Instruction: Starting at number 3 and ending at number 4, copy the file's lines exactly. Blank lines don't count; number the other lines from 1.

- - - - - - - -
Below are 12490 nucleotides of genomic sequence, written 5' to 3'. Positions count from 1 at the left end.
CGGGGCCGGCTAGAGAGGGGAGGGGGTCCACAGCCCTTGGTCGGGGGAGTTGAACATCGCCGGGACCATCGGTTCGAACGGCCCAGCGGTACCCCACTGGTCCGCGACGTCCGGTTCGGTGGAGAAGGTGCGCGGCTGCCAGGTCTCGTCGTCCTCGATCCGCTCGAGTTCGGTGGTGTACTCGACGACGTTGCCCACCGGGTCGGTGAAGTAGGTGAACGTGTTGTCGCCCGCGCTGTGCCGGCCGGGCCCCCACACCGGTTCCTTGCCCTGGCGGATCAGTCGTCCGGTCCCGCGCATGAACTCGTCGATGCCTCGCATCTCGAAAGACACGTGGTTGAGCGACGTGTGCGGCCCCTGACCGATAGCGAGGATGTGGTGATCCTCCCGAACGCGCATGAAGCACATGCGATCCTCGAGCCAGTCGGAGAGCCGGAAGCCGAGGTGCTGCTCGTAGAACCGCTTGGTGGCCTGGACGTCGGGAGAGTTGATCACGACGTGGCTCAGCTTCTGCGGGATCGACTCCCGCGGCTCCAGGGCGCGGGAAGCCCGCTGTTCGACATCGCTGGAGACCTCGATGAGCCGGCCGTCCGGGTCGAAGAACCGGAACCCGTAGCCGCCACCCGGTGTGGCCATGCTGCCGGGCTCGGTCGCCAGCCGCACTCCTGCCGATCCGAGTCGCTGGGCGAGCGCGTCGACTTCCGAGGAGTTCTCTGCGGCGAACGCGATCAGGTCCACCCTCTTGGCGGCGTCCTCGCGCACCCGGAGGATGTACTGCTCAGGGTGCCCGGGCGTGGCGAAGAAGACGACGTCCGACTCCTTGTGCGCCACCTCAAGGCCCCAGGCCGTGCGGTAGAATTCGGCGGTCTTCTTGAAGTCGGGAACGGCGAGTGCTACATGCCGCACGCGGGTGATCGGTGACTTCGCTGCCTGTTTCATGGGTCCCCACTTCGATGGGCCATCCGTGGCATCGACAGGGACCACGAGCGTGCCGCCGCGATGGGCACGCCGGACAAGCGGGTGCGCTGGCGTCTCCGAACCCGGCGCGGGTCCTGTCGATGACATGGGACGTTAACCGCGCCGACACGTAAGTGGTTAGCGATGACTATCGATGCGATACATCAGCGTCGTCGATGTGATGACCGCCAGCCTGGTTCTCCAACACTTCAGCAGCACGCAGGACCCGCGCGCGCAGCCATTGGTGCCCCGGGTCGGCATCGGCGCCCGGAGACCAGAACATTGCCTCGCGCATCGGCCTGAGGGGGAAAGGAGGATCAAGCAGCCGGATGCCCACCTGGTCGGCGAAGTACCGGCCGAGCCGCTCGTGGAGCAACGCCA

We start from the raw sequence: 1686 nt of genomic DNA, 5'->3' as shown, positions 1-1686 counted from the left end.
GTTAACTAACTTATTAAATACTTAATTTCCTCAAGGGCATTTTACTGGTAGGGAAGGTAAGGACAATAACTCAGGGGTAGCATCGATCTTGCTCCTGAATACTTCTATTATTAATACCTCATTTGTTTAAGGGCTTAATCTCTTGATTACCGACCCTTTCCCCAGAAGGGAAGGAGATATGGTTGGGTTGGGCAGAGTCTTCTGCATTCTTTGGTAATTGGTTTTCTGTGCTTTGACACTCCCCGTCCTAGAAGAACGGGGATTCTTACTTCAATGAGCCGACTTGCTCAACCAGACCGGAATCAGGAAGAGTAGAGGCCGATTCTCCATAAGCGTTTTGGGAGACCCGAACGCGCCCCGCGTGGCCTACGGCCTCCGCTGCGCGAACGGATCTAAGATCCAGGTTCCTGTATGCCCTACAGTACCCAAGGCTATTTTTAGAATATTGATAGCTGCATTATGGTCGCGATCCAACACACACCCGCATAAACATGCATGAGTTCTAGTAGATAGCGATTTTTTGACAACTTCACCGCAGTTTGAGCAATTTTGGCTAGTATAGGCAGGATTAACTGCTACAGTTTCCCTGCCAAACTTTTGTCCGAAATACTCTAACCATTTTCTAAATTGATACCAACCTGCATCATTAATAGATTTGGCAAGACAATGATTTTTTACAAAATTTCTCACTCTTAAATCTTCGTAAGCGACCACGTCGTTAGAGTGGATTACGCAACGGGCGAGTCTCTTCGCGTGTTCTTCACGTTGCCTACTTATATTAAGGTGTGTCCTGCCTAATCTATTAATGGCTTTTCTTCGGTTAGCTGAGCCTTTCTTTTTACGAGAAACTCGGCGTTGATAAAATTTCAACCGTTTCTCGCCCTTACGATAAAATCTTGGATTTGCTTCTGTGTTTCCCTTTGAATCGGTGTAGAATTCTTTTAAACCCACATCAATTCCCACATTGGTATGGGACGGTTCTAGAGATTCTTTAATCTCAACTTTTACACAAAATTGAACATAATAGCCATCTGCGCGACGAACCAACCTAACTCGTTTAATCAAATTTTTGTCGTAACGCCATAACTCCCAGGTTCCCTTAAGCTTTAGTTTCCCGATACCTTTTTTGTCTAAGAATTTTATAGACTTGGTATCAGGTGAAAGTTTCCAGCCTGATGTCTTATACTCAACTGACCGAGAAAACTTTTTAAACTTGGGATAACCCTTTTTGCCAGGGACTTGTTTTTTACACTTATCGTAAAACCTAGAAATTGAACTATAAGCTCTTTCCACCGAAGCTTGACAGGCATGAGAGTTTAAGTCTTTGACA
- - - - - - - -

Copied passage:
We start from the raw sequence: 1686 nt of genomic DNA, 5'->3' as shown, positions 1-1686 counted from the left end.
GTTAACTAACTTATTAAATACTTAATTTCCTCAAGGGCATTTTACTGGTAGGGAAGGTAAGGACAATAACTCAGGGGTAGCATCGATCTTGCTCCTGAATACTTCTATTATTAATACCTCATTTGTTTAAGGGCTTAATCTCTTGATTACCGACCCTTTCCCCAGAAGGGAAGGAGATATGGTTGGGTTGGGCAGAGTCTTCTGCATTCTTTGGTAATTGGTTTTCTGTGCTTTGACACTCCCCGTCCTAGAAGAACGGGGATTCTTACTTCAATGAGCCGACTTGCTCAACCAGACCGGAATCAGGAAGAGTAGAGGCCGATTCTCCATAAGCGTTTTGGGAGACCCGAACGCGCCCCGCGTGGCCTACGGCCTCCGCTGCGCGAACGGATCTAAGATCCAGGTTCCTGTATGCCCTACAGTACCCAAGGCTATTTTTAGAATATTGATAGCTGCATTATGGTCGCGATCCAACACACACCCGCATAAACATGCATGAGTTCTAGTAGATAGCGATTTTTTGACAACTTCACCGCAGTTTGAGCAATTTTGGCTAGTATAGGCAGGATTAACTGCTACAGTTTCCCTGCCAAACTTTTGTCCGAAATACTCTAACCATTTTCTAAATTGATACCAACCTGCATCATTAATAGATTTGGCAAGACAATGATTTTTTACAAAATTTCTCACTCTTAAATCTTCGTAAGCGACCACGTCGTTAGAGTGGATTACGCAACGGGCGAGTCTCTTCGCGTGTTCTTCACGTTGCCTACTTATATTAAGGTGTGTCCTGCCTAATCTATTAATGGCTTTTCTTCGGTTAGCTGAGCCTTTCTTTTTACGAGAAACTCGGCGTTGATAAAATTTCAACCGTTTCTCGCCCTTACGATAAAATCTTGGATTTGCTTCTGTGTTTCCCTTTGAATCGGTGTAGAATTCTTTTAAACCCACATCAATTCCCACATTGGTATGGGACGGTTCTAGAGATTCTTTAATCTCAACTTTTACACAAAATTGAACATAATAGCCATCTGCGCGACGAACCAACCTAACTCGTTTAATCAAATTTTTGTCGTAACGCCATAACTCCCAGGTTCCCTTAAGCTTTAGTTTCCCGATACCTTTTTTGTCTAAGAATTTTATAGACTTGGTATCAGGTGAAAGTTTCCAGCCTGATGTCTTATACTCAACTGACCGAGAAAACTTTTTAAACTTGGGATAACCCTTTTTGCCAGGGACTTGTTTTTTACACTTATCGTAAAACCTAGAAATTGAACTATAAGCTCTTTCCACCGAAGCTTGACAGGCATGAGAGTTTAAGTCTTTGACA